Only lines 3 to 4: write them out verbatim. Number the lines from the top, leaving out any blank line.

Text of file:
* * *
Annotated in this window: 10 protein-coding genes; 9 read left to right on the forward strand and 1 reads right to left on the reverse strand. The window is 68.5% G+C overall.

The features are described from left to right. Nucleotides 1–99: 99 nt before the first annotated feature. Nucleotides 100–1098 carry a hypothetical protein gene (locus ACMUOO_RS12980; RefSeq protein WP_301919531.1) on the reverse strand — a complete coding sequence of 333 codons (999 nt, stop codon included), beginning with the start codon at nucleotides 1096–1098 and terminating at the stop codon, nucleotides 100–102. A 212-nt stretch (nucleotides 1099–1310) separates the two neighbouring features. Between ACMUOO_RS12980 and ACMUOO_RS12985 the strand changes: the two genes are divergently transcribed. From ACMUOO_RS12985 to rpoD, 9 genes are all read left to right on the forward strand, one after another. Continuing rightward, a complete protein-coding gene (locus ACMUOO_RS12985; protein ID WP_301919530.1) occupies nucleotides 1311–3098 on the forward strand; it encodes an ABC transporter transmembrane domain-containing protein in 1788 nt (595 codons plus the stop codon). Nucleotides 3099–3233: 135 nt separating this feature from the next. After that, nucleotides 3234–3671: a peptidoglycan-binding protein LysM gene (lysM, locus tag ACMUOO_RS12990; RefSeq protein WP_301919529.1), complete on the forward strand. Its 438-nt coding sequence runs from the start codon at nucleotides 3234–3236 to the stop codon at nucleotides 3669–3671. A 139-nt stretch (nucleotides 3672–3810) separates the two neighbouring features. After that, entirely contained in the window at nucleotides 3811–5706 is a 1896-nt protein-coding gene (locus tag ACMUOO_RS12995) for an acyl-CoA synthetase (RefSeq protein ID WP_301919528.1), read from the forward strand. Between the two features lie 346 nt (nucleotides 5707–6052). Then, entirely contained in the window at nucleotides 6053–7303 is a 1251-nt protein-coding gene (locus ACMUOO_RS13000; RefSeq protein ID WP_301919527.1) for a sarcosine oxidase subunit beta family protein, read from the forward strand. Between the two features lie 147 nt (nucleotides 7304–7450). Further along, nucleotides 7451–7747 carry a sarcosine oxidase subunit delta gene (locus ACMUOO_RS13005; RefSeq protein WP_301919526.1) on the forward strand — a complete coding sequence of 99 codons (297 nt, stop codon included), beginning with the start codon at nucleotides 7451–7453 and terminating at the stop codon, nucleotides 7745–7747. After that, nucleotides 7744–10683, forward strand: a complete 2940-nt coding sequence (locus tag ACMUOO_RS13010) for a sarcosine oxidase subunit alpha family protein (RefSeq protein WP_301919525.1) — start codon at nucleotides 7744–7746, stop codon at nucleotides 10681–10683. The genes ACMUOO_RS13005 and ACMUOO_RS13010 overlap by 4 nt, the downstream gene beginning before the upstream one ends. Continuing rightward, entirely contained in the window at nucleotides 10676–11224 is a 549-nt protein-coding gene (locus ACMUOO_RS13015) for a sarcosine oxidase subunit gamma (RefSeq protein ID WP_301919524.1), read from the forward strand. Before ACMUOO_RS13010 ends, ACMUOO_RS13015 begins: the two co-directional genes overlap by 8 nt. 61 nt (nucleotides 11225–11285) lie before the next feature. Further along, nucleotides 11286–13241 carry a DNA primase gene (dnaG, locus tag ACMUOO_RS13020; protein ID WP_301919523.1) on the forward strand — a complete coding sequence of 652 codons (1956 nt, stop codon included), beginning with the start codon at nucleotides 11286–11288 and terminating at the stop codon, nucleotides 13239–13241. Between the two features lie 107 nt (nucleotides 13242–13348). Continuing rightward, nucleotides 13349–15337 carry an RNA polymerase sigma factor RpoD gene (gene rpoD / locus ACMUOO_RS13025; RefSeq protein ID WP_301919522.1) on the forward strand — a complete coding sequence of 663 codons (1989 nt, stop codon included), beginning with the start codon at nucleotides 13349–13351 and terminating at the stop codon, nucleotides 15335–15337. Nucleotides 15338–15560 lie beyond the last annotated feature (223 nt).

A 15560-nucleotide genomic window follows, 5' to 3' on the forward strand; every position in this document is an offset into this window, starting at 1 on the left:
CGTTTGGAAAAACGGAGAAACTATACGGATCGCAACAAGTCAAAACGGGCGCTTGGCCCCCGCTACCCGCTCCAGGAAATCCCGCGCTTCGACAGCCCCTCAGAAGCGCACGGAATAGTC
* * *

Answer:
A 15560-nucleotide genomic window follows, 5' to 3' on the forward strand; every position in this document is an offset into this window, starting at 1 on the left:
CGTTTGGAAAAACGGAGAAACTATACGGATCGCAACAAGTCAAAACGGGCGCTTGGCCCCCGCTACCCGCTCCAGGAAATCCCGCGCTTCGACAGCCCCTCAGAAGCGCACGGAATAGTC